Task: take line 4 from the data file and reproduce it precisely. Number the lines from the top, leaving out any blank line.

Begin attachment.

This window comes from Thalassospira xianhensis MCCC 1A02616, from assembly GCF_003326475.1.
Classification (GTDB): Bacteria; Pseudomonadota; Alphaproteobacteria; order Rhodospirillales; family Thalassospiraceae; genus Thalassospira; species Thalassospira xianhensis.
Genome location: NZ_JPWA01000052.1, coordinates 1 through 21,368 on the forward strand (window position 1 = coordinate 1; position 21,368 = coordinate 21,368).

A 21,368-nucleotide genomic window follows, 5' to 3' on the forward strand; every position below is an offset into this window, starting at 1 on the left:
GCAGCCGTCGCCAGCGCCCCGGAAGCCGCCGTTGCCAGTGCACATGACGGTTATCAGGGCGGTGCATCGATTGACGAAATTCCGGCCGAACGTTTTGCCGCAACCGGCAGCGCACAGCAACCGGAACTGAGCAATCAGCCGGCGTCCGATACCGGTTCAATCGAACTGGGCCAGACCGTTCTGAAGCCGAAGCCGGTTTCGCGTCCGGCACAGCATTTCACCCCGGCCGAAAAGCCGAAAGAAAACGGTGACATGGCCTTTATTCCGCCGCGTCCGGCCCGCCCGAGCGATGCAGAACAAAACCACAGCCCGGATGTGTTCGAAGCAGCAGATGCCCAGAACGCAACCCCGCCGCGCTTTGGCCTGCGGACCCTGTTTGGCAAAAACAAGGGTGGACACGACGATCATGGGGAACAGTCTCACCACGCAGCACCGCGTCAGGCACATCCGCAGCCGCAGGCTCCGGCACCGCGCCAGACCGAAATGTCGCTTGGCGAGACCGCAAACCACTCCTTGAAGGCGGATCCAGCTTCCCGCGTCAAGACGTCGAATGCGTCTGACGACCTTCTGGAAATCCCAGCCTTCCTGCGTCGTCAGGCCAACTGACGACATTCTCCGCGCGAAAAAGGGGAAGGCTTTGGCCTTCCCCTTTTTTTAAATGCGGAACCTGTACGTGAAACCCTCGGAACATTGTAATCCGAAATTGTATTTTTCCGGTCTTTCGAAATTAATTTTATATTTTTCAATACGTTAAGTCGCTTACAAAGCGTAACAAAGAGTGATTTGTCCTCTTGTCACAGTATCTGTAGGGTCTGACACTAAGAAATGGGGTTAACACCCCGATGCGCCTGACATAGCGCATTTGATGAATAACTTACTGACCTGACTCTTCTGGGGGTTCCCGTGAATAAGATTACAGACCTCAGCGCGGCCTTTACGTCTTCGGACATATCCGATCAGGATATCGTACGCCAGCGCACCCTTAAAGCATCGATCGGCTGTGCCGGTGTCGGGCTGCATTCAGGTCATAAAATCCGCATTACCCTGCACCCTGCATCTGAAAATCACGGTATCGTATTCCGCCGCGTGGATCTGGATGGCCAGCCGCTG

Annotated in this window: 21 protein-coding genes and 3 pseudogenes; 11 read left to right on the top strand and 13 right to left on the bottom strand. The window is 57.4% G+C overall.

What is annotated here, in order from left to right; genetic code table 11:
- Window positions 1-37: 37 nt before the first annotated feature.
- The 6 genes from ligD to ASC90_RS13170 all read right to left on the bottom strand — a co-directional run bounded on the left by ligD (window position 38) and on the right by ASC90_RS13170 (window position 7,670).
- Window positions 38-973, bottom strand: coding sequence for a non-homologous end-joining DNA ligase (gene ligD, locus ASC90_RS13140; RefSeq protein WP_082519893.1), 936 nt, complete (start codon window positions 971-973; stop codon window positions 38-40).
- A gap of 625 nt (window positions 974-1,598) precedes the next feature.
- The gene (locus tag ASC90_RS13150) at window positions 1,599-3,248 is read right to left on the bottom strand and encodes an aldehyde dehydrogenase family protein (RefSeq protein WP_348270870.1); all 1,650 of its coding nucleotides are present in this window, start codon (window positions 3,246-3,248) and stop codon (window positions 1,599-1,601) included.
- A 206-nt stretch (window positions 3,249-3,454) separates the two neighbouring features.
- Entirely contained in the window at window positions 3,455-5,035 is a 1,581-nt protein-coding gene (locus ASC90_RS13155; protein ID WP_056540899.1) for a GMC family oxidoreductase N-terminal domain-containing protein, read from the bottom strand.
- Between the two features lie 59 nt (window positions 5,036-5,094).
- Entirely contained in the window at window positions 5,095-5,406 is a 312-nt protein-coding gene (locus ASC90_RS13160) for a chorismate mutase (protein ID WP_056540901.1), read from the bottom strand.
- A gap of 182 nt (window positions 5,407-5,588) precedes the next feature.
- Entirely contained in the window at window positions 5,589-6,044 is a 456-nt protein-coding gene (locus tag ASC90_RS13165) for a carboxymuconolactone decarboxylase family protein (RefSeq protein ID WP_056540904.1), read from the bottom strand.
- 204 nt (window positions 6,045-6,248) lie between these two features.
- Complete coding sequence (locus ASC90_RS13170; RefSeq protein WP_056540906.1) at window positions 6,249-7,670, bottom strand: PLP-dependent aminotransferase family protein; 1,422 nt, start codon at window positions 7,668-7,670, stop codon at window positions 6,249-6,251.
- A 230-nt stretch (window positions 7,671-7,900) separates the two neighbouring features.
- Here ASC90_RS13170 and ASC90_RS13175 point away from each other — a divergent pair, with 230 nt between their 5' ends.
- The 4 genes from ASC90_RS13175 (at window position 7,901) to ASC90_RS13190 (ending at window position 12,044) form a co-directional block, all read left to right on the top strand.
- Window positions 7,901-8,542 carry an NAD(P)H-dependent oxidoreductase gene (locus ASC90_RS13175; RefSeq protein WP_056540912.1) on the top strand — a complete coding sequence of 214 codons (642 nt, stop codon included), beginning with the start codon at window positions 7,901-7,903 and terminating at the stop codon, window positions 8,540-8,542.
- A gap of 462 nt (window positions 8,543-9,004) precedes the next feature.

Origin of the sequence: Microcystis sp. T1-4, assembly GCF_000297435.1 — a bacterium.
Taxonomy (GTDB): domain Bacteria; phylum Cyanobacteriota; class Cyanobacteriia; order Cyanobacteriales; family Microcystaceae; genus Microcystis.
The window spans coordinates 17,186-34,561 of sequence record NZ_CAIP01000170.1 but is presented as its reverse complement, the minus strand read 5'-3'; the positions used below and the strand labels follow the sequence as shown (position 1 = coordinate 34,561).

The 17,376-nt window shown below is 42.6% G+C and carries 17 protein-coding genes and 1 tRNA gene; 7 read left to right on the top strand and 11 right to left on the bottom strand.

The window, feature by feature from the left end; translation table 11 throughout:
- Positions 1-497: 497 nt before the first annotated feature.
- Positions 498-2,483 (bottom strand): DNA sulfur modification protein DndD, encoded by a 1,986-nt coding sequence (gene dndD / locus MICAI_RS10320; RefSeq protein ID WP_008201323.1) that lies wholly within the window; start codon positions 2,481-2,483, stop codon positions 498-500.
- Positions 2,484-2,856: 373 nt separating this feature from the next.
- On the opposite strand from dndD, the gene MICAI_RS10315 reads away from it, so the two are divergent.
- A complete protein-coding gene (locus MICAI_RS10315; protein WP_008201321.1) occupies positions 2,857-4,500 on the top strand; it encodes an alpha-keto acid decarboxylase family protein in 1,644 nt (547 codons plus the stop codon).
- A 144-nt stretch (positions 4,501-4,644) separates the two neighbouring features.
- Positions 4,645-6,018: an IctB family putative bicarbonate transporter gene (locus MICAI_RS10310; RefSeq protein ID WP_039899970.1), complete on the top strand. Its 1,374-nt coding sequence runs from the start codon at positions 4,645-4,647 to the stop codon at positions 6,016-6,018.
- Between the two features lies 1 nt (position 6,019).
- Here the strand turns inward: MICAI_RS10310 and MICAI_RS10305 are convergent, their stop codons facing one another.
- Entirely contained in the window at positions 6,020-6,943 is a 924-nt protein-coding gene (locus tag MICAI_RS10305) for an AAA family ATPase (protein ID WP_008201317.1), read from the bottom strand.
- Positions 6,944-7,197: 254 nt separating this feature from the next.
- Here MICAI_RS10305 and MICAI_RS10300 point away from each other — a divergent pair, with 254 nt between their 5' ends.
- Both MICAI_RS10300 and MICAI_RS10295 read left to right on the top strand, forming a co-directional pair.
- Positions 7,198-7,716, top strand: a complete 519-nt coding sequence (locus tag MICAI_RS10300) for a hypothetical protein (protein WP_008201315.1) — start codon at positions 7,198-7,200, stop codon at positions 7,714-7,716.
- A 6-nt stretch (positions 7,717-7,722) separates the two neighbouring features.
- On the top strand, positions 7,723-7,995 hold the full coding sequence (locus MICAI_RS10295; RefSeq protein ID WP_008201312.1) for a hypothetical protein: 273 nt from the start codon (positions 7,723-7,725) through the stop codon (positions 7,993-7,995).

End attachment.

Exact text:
A 21,368-nucleotide genomic window follows, 5' to 3' on the forward strand; every position below is an offset into this window, starting at 1 on the left: